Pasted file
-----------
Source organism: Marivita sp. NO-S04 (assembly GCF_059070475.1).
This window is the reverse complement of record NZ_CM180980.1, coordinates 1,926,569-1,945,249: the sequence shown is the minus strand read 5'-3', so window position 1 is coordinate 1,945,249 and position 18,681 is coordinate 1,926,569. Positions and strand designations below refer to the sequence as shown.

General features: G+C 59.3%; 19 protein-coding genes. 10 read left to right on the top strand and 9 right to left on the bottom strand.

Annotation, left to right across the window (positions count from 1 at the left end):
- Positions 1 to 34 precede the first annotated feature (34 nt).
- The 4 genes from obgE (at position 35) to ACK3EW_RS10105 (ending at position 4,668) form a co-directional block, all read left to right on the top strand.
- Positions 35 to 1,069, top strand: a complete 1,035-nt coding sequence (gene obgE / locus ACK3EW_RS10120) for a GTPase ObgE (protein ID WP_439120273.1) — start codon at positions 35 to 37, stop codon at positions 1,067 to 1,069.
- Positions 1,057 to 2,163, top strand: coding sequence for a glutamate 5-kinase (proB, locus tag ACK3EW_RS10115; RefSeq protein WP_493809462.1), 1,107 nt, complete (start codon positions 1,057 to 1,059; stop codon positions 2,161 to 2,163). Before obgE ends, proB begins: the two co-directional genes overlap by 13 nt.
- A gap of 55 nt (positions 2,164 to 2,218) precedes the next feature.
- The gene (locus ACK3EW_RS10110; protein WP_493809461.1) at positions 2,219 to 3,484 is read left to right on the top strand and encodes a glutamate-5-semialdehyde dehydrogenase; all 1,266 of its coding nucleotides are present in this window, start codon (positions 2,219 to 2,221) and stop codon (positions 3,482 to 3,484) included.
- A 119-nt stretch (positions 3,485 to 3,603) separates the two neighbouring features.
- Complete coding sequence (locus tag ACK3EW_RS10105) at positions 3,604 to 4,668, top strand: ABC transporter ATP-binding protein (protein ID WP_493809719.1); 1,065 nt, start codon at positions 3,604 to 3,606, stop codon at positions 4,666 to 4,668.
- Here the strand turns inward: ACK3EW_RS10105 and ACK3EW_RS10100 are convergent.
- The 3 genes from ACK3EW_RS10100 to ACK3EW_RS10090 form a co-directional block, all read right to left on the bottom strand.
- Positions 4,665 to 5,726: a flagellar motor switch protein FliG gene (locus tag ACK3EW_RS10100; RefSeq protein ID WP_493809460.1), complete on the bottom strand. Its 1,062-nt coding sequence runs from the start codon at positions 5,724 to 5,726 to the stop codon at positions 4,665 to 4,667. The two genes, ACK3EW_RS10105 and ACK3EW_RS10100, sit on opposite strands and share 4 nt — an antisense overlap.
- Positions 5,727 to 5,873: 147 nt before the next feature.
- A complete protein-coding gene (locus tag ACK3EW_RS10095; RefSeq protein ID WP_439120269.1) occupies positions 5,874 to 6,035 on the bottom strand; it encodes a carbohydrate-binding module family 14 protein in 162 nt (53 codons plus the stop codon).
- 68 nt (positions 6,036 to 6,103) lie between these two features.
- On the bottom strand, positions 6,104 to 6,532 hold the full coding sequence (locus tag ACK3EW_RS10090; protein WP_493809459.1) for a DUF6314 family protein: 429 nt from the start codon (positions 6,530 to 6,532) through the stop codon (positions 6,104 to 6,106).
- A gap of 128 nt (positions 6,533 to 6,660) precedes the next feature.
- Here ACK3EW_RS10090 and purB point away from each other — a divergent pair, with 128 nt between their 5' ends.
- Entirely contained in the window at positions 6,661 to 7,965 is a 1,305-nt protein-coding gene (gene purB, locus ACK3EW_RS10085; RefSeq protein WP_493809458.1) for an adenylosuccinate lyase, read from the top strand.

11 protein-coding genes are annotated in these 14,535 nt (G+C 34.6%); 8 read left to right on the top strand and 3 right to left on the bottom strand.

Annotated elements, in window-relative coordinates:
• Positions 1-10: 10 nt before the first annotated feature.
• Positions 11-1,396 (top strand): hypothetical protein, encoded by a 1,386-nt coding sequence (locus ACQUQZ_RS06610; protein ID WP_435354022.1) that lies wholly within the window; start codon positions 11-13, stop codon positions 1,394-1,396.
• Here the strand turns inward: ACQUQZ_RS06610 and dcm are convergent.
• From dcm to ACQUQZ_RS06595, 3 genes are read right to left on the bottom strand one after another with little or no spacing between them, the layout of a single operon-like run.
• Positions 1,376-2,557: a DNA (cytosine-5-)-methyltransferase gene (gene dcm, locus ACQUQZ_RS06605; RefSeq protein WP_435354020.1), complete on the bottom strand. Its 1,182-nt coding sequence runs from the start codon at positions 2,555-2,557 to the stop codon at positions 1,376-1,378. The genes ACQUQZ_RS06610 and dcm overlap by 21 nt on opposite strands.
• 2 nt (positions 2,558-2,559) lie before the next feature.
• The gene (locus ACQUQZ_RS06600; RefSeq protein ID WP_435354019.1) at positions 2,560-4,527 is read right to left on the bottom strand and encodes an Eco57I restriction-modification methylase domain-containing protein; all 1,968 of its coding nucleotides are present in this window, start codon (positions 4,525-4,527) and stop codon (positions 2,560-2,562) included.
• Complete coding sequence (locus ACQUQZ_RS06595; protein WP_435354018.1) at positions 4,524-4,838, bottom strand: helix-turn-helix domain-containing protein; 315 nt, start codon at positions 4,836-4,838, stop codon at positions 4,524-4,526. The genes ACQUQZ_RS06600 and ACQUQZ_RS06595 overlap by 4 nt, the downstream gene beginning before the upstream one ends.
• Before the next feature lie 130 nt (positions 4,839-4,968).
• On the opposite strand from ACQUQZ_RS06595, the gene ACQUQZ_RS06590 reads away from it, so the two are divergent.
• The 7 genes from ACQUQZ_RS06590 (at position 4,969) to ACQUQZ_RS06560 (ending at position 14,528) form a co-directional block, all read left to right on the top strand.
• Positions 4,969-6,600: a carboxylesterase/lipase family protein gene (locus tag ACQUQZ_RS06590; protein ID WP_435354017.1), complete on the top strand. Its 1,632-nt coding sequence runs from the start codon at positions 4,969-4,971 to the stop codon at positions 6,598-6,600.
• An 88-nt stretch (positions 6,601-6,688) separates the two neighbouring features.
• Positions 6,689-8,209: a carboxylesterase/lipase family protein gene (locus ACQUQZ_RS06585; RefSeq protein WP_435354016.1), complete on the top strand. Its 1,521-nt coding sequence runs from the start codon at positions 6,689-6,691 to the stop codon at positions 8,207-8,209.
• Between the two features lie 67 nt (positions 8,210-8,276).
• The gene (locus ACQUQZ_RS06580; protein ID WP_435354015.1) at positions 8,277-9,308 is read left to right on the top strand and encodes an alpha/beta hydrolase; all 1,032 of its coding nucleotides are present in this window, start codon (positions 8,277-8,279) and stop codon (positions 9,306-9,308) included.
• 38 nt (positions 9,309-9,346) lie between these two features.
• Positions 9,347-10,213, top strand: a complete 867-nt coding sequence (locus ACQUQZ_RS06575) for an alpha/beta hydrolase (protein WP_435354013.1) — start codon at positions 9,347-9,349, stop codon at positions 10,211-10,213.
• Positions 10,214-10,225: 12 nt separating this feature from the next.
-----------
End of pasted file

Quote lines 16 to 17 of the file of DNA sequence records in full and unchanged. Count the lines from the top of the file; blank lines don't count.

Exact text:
- Positions 5,727 to 5,873: 147 nt before the next feature.
- A complete protein-coding gene (locus tag ACK3EW_RS10095; RefSeq protein ID WP_439120269.1) occupies positions 5,874 to 6,035 on the bottom strand; it encodes a carbohydrate-binding module family 14 protein in 162 nt (53 codons plus the stop codon).